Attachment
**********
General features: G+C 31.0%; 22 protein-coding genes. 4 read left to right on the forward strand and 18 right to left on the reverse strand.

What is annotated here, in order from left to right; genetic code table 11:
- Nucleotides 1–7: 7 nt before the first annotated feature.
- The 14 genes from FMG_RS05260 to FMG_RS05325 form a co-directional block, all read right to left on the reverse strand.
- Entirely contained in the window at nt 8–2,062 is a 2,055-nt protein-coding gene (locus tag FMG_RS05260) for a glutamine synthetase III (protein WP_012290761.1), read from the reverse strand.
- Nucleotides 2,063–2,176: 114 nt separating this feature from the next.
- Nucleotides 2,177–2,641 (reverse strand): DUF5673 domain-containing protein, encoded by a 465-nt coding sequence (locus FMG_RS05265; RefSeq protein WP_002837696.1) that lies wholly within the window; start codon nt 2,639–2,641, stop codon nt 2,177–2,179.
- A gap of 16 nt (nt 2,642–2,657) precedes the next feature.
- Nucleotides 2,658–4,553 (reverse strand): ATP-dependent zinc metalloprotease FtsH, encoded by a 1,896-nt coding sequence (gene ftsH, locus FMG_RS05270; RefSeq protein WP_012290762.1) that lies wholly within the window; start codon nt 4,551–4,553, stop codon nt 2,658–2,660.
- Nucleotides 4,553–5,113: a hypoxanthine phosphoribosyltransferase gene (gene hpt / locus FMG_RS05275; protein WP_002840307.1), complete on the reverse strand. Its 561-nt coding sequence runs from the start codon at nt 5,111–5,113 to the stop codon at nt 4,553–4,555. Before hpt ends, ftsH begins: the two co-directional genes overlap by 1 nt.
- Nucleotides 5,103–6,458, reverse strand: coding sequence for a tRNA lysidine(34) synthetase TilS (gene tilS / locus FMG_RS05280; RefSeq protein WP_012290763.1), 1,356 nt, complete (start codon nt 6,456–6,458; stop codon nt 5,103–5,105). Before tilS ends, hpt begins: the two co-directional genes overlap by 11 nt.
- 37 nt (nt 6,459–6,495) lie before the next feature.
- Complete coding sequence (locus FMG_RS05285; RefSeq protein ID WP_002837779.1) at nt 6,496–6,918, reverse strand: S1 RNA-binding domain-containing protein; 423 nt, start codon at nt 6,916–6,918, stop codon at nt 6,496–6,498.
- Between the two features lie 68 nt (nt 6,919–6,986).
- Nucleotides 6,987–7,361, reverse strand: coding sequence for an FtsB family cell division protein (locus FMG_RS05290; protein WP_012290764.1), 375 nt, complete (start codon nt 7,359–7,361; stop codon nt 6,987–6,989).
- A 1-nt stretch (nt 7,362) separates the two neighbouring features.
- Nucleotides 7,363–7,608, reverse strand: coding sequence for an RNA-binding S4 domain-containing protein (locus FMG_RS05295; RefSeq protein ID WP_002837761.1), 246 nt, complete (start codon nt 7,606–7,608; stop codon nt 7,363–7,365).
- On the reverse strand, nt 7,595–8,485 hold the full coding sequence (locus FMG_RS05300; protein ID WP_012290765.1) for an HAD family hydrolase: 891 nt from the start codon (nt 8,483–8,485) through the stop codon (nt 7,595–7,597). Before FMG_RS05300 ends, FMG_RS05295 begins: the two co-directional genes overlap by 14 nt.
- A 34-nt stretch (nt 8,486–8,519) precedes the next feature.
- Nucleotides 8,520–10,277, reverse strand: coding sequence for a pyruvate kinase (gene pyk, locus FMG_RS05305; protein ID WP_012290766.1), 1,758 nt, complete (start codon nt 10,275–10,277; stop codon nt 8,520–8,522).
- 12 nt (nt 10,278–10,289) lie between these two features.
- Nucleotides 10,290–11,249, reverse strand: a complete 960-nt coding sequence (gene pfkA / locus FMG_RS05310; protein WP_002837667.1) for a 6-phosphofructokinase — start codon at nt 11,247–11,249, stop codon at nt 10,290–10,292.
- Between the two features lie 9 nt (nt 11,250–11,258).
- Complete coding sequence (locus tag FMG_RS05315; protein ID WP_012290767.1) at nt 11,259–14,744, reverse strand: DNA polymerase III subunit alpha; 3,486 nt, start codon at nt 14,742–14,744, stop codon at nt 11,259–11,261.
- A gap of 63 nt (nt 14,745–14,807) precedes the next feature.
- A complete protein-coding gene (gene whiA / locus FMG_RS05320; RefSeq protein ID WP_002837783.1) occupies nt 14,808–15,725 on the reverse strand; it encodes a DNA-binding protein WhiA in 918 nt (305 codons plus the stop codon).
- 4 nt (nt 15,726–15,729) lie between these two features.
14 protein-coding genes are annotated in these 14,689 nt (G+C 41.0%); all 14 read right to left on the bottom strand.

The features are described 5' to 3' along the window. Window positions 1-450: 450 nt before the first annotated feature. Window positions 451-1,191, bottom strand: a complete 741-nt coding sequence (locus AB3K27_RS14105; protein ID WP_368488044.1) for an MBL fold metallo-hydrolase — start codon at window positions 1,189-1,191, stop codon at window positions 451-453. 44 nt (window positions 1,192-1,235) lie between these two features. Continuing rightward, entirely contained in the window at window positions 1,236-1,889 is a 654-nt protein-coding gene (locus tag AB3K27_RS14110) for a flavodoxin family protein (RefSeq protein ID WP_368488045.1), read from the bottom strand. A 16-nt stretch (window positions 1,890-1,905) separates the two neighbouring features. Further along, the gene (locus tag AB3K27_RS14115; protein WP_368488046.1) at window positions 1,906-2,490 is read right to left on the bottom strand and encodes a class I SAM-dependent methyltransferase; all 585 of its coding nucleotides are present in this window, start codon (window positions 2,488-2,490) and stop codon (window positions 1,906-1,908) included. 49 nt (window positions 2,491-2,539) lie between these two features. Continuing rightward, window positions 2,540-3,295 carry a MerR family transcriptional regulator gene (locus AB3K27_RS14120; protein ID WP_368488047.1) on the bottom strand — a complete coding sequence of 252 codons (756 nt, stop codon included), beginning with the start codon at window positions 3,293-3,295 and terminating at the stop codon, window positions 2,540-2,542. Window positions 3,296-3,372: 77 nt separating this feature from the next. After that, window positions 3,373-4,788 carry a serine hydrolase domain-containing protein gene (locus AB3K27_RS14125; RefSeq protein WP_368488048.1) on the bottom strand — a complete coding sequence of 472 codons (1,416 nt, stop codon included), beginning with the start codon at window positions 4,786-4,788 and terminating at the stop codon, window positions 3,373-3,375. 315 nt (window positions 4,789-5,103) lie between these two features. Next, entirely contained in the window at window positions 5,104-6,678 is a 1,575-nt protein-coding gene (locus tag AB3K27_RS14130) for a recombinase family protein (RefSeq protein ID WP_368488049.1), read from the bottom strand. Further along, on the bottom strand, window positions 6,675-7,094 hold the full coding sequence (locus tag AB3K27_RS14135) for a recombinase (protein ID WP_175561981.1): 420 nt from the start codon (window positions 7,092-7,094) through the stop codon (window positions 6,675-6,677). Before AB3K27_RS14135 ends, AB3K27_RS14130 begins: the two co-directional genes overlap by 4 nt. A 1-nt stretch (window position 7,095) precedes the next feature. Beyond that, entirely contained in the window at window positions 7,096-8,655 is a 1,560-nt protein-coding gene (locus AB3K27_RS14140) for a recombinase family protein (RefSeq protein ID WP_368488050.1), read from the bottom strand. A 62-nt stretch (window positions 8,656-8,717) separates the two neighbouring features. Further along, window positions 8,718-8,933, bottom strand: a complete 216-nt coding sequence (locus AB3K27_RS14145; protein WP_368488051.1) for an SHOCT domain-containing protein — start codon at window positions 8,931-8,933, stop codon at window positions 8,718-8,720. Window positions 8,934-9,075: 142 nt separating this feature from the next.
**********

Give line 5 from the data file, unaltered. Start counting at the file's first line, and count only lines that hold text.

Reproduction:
- Entirely contained in the window at nt 8–2,062 is a 2,055-nt protein-coding gene (locus tag FMG_RS05260) for a glutamine synthetase III (protein WP_012290761.1), read from the reverse strand.